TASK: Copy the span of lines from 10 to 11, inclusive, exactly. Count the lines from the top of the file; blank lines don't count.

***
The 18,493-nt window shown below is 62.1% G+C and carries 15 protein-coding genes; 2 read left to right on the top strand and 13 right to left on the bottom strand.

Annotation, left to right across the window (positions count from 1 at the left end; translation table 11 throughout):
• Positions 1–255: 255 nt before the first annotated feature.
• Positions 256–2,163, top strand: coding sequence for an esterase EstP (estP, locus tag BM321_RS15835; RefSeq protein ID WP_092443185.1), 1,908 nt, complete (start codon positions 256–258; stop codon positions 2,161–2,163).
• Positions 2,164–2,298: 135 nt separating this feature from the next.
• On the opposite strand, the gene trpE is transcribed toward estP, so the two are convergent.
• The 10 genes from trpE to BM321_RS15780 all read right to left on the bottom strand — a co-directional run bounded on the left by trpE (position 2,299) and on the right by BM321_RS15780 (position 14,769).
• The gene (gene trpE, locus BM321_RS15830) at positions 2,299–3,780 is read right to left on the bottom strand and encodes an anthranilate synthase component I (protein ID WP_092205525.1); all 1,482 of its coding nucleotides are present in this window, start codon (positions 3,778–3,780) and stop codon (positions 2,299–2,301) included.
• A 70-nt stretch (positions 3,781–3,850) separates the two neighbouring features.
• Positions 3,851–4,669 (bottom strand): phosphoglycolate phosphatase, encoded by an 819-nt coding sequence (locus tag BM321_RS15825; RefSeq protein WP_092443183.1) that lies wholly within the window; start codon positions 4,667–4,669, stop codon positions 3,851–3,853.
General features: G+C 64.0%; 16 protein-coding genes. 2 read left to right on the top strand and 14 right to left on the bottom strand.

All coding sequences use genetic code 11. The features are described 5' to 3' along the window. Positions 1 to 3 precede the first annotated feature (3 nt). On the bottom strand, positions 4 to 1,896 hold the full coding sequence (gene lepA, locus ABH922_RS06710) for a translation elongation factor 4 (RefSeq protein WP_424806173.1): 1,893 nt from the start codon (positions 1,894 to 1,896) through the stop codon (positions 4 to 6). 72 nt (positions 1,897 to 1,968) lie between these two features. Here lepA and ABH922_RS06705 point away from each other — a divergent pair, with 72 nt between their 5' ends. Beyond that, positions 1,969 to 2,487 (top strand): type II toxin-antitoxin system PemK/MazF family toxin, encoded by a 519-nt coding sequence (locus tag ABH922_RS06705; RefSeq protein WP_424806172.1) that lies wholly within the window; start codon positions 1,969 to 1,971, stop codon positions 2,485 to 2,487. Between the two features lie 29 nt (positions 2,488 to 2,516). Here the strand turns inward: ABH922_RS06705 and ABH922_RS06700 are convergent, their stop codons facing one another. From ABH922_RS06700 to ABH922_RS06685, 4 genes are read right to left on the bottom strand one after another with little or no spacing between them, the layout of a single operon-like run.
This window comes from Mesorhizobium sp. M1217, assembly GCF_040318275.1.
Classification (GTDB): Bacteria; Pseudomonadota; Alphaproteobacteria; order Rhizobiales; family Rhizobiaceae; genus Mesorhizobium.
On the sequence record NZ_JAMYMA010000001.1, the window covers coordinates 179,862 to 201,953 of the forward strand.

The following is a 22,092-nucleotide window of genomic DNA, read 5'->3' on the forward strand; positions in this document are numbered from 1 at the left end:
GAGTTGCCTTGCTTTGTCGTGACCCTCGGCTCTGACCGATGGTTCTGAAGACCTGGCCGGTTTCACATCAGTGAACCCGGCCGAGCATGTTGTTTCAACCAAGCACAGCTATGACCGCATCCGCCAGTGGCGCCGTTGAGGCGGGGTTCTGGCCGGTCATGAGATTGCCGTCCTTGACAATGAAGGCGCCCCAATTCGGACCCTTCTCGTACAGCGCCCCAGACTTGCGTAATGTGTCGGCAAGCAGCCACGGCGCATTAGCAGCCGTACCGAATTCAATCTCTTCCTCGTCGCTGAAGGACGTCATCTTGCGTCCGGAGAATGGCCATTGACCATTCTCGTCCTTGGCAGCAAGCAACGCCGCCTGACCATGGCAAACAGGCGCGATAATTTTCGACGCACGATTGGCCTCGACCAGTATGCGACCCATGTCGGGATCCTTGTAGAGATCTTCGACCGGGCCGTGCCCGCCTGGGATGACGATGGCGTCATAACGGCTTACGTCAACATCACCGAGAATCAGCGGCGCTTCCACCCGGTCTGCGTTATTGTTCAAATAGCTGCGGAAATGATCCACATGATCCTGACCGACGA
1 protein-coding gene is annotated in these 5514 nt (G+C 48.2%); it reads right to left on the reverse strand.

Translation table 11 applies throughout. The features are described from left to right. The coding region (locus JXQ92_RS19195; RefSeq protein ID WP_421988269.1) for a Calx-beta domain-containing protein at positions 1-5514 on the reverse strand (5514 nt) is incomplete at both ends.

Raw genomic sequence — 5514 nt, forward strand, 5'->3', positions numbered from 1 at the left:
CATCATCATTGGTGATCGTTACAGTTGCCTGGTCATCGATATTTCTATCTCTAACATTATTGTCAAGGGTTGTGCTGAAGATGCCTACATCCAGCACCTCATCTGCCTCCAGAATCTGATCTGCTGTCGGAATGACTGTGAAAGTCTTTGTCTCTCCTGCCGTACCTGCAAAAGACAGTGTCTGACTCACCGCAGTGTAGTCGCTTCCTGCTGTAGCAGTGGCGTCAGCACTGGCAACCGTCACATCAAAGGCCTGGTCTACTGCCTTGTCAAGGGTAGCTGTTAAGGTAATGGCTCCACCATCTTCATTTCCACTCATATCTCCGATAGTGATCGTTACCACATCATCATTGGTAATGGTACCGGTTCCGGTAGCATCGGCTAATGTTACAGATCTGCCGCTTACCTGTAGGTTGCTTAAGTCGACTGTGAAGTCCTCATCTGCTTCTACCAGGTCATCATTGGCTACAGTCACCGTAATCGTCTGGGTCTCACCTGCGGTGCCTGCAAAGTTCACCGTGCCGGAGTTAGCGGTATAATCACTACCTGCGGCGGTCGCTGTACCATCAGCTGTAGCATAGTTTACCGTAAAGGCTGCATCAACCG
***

• Positions 3,851–4,669 (bottom strand): phosphoglycolate phosphatase, encoded by an 819-nt coding sequence (locus tag BM321_RS15825; RefSeq protein WP_092443183.1) that lies wholly within the window; start codon positions 4,667–4,669, stop codon positions 3,851–3,853.
General features: G+C 64.0%; 16 protein-coding genes. 2 read left to right on the top strand and 14 right to left on the bottom strand.